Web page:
Groundwater is usually safe, given how little interference and exposure it receives, but contamination is still possible. Oftentimes, trace amounts of fluoride, heavy metal, or household waste can sneak their way inside.
Runoff pollutants can also seep into the groundwater supply—even if you live in an isolated area.
These include pesticides, contaminants found in snow- or rainfall, and medications from yourself or any nearby humans, from anti-inflammatories to antibiotics.
While these usually exist in extremely small amounts, it’s a good idea to test well water periodically.
What’s Wrong with Tap Water?
Again, it’s important to note that most tap water is okay to drink, particularly when compared to countries lacking sanitation management.
The United States is far from the best, however, among countries with mass filtration systems. Switzerland, Norway, and several others have America beat on both water taste and quality.
Unsurprisingly, part of this comes down to pollution. The more pristine an environment is, the less runoff seeps into the groundwater, which means fewer contaminants overall.
What’s more, cleaner groundwater allows for less processing to clean it for consumption.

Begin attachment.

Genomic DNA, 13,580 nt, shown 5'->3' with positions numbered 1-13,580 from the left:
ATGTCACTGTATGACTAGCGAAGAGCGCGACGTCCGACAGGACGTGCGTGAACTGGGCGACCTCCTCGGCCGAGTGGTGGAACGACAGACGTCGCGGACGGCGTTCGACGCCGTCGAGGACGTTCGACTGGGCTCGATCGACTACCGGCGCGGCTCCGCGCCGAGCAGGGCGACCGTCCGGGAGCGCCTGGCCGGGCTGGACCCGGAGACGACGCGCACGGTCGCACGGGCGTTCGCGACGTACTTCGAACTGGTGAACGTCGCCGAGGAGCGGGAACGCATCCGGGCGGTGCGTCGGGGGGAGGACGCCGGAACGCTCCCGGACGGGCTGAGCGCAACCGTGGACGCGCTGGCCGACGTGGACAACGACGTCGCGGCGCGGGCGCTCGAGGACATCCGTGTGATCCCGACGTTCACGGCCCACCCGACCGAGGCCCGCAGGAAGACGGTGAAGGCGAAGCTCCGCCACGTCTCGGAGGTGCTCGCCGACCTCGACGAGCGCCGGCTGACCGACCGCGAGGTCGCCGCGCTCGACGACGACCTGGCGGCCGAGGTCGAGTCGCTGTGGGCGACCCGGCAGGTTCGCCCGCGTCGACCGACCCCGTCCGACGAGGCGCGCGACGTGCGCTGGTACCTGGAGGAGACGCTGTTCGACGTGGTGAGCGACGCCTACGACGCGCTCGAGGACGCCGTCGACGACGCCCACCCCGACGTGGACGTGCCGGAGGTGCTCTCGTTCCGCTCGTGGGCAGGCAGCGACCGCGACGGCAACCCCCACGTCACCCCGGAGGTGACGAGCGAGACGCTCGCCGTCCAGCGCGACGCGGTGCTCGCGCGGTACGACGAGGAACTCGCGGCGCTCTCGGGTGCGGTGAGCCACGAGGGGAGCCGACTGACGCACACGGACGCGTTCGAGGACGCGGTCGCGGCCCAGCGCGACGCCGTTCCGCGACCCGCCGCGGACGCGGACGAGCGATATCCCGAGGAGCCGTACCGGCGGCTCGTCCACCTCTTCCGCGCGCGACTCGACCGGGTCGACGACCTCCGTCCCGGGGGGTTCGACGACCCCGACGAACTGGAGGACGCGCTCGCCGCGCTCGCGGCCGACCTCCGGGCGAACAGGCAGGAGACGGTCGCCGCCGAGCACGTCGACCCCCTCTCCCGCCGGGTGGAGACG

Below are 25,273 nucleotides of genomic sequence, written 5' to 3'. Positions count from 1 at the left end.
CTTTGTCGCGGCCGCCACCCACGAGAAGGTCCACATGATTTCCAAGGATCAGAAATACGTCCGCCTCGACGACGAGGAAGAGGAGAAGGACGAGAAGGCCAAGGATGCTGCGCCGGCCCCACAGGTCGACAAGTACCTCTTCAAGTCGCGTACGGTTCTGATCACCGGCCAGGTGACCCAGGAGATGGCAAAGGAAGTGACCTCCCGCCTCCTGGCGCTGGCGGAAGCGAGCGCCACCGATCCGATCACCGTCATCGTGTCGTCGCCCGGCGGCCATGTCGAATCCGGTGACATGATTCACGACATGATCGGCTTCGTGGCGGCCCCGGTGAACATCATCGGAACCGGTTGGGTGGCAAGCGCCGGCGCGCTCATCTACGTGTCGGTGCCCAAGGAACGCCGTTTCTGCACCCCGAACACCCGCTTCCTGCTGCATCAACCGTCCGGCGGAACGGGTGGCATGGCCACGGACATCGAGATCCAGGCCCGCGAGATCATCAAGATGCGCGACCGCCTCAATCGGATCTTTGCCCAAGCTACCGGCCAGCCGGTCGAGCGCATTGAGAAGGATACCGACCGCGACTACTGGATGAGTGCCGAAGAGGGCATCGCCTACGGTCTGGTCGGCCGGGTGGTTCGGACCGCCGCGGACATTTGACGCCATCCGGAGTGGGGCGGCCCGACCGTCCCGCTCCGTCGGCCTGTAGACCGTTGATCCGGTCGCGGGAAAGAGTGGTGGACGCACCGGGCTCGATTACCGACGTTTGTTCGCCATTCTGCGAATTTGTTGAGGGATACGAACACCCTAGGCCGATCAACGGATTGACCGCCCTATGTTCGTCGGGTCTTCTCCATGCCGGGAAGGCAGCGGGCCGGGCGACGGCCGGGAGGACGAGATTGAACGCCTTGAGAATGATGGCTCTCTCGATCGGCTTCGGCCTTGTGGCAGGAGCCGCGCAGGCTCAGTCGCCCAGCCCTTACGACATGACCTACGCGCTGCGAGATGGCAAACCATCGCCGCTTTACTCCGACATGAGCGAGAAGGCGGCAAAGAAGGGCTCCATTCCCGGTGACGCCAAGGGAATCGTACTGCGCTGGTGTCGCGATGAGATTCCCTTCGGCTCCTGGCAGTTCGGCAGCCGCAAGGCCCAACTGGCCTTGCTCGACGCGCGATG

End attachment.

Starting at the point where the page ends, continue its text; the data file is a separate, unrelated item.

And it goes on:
Another component is how, exactly, the United States cleans its tap water.
Most water plants utilize chemical filtration at some point during the purification process. Then chlorine or chloramine are added, along with fluoride, before it passes through your pipes.
Chlorine is a bit of a double-edged sword when it comes to tap water.
On the one hand, it keeps waterborne pathogens out of your drinking water. These can include hepatitis or dysentery, among others.
On the other hand, when chlorine mixes with even trace amounts of natural organic matter in a water supply, it can produce Trihalomethanes, or THMs. While boiling water can eliminate THMs, common filtration systems like pitchers or faucet systems cannot.
THMs are harmful to your health because they produce free radicals in your body, which can lead to cellular damage. This can cause inflammation, cardiovascular disease, neurological issues, and even cancer.